Talent Management

by Rachel Brushfield

The ups and downs of managing talent

Successfully managing talent is increasingly becoming an important ability within the line manager’s skill set. To do it well, you need to be aware of both the possible downsides and the upsides of having talent within your team.


For a line manager, the downsides of managing talent are

  • Lack of time – managing talent is another priority when you have many responsibilities already and more direct reports than in the past
  • Resentment – you may feel resentful knowing that they will progress faster than you did and get so much attention
  • Insecurity – you may feel insecure about their influence and the possibility of them taking your job
  • Demotivation – you may feel demotivated by their success as they achieve fast promotions, large bonuses and pay rises that you could do with
  • Frustration – you may feel frustrated when they get moved on after you have invested a lot of time and energy in them, leaving you with a hole in your team and a recruitment need
  • Challenge – they may give you headaches by challenging your authority and at the same time making it harder to keep the rest of your team happy
  • Being selfless – you may have to be selfless and resist keeping them where they benefit you and your department.

People join companies and leave managers.


Talent who are from Generation Y (born 1980 – 2000) can be doubly tricky to manage. They expect to be consulted about decisions, for their company and boss to have demonstrable values and for their employer to be environmentally aware and ethical. They also expect to be given learning and development and promoted fast. They expect loyalty from the organisation but don’t give loyalty back in the long term, as they embrace change and flexibility in their careers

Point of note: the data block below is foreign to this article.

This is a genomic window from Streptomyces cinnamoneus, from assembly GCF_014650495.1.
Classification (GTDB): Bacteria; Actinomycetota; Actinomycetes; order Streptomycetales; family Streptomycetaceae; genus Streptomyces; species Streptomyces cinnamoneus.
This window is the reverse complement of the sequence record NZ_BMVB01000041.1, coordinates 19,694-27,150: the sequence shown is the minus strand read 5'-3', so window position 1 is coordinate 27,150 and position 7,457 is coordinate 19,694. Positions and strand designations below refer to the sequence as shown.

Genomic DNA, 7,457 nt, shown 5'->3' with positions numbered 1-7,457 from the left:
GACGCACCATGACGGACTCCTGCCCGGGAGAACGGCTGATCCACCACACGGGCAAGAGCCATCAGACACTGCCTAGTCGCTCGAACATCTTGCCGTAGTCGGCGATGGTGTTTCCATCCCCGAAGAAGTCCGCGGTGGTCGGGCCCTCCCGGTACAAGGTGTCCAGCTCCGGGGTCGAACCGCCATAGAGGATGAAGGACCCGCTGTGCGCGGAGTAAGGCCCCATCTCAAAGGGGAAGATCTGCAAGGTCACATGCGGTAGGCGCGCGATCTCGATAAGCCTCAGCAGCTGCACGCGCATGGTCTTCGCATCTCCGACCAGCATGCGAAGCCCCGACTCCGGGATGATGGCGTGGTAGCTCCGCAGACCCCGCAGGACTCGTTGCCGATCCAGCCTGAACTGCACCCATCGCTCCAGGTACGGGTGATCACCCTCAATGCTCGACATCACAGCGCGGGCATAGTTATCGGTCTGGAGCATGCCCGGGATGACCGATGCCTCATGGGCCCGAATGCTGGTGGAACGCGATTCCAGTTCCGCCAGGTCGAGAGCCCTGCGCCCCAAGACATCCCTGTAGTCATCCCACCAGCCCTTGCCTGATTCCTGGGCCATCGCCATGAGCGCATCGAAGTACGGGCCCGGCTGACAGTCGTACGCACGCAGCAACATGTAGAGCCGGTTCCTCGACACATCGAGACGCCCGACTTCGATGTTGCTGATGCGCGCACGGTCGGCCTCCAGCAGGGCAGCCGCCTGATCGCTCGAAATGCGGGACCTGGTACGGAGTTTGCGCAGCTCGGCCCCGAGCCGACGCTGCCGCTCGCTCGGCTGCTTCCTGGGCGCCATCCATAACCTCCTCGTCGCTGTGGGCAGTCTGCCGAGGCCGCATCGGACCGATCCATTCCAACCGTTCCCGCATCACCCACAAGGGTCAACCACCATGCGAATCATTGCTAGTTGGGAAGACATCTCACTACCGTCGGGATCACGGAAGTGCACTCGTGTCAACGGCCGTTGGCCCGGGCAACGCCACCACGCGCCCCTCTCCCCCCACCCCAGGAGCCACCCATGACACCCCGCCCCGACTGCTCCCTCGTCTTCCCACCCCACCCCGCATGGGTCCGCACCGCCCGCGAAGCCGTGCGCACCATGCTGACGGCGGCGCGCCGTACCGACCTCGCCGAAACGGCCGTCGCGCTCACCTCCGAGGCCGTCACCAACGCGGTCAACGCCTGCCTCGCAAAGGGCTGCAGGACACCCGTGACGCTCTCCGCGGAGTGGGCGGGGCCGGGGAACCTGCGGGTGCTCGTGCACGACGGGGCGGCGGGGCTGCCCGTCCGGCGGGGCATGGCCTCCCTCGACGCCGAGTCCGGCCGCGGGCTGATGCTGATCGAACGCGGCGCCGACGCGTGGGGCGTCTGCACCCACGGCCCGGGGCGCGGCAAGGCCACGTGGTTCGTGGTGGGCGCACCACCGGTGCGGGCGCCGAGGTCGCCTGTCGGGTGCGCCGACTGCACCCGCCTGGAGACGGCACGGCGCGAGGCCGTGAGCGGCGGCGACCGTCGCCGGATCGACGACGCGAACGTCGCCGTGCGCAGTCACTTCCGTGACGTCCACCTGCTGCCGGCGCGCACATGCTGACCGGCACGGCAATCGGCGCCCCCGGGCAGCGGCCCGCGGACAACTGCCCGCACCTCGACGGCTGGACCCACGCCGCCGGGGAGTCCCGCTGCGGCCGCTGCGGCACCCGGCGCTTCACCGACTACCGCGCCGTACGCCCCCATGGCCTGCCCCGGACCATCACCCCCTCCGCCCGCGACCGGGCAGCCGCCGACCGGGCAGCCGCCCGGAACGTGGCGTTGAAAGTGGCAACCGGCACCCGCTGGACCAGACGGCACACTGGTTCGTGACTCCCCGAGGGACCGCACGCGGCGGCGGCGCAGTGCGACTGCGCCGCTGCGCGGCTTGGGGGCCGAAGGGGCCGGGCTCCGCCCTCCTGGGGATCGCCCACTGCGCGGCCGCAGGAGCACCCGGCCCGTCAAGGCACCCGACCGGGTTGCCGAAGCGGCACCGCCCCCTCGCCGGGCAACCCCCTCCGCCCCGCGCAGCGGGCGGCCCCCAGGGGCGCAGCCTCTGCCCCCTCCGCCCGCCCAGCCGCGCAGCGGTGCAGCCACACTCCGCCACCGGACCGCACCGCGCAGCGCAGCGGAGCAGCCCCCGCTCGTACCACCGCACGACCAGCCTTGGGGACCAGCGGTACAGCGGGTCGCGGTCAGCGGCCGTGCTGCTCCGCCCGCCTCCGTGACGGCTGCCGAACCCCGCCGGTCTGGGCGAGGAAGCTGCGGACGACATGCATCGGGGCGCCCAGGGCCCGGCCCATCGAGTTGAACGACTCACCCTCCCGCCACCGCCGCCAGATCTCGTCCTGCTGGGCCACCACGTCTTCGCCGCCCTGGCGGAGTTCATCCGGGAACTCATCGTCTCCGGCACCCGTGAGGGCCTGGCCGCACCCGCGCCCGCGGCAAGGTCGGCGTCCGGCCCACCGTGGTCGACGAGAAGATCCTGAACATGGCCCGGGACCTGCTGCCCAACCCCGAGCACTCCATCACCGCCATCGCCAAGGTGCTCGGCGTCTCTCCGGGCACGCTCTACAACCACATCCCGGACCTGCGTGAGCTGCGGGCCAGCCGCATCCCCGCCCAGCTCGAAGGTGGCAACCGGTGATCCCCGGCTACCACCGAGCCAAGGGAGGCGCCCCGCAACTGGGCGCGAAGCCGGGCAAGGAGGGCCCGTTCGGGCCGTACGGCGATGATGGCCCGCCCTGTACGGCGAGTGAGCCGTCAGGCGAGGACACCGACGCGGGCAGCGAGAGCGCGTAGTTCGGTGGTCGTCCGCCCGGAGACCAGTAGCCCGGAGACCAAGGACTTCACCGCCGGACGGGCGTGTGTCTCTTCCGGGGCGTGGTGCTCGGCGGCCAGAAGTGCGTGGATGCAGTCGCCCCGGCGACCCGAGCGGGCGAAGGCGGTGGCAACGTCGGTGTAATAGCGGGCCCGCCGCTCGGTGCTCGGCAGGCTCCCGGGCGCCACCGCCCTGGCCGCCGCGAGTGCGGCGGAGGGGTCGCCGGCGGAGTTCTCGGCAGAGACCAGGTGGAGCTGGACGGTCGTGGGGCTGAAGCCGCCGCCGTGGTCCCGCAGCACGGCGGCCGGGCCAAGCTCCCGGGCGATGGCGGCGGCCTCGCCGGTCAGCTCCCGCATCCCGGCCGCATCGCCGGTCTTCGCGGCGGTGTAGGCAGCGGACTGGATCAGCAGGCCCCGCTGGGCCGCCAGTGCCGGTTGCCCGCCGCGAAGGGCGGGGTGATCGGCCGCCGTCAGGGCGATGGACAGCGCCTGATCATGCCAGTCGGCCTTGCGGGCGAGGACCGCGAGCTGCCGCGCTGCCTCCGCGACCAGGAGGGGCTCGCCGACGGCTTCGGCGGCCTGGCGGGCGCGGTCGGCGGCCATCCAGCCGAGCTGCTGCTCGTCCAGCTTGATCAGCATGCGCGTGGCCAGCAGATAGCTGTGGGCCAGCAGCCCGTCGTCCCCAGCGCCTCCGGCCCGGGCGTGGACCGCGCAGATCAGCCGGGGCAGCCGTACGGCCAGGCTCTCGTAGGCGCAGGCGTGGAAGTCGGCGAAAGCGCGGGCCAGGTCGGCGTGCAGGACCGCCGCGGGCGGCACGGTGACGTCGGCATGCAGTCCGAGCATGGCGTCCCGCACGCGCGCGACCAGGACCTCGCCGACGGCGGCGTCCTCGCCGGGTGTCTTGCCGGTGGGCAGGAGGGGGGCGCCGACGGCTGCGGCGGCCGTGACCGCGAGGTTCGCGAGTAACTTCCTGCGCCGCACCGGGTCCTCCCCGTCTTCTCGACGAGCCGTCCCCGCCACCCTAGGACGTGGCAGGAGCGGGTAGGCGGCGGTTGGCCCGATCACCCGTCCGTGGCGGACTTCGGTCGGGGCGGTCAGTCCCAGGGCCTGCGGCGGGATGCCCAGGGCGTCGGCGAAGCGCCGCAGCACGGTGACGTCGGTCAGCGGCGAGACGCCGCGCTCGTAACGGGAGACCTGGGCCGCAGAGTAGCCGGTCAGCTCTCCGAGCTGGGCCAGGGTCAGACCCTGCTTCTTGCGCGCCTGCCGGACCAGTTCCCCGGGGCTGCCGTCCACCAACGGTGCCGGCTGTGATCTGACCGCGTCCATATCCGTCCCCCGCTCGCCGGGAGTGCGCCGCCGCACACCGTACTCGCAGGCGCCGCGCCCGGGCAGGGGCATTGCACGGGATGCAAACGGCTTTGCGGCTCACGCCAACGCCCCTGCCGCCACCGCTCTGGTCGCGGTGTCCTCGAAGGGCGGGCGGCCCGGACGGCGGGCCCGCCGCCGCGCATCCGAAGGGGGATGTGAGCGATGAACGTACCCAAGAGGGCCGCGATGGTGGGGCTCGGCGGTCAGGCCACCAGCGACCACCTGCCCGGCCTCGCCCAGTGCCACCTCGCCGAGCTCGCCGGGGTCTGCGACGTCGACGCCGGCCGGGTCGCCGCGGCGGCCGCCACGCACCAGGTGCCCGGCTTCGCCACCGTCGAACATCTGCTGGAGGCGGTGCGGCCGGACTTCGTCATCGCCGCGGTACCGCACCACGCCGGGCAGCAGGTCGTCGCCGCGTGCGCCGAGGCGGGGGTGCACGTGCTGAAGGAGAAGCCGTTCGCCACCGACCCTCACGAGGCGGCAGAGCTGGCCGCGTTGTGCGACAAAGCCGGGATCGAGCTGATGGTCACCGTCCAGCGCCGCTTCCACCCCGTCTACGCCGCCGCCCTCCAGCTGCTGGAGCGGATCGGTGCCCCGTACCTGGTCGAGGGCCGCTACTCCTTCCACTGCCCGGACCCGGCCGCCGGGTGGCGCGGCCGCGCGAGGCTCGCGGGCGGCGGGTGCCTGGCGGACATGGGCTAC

The upsides of managing talent

Talent are important to the business and therefore you can also gain from the company’s investment in them and the attention devoted to them.

Upsides include

  • The rest of your team can learn from their talent strengths, so analyse their competencies and discover what makes them good
  • Raised profile for you within the business – because they are high profile people, they can promote your abilities as a line manager and raise the profile of your team or department
  • New learning – get them to share the insights and tools from any talent management programmes they attend to embed their learning and benefit your team
  • They will stretch your managerial skills as a manager and push out your comfort zone, so you grow as a manager
  • Influencing your career in future – they could be a key decision maker or influencer, positively influencing your career progression, both in your company and in your profession or industry
  • Mentoring – they can mentor your employees to develop your team, freeing you up for other tasks
  • Fresh thinking – they are bright and creative, so may present new solutions to old problems, for everyone’s benefit.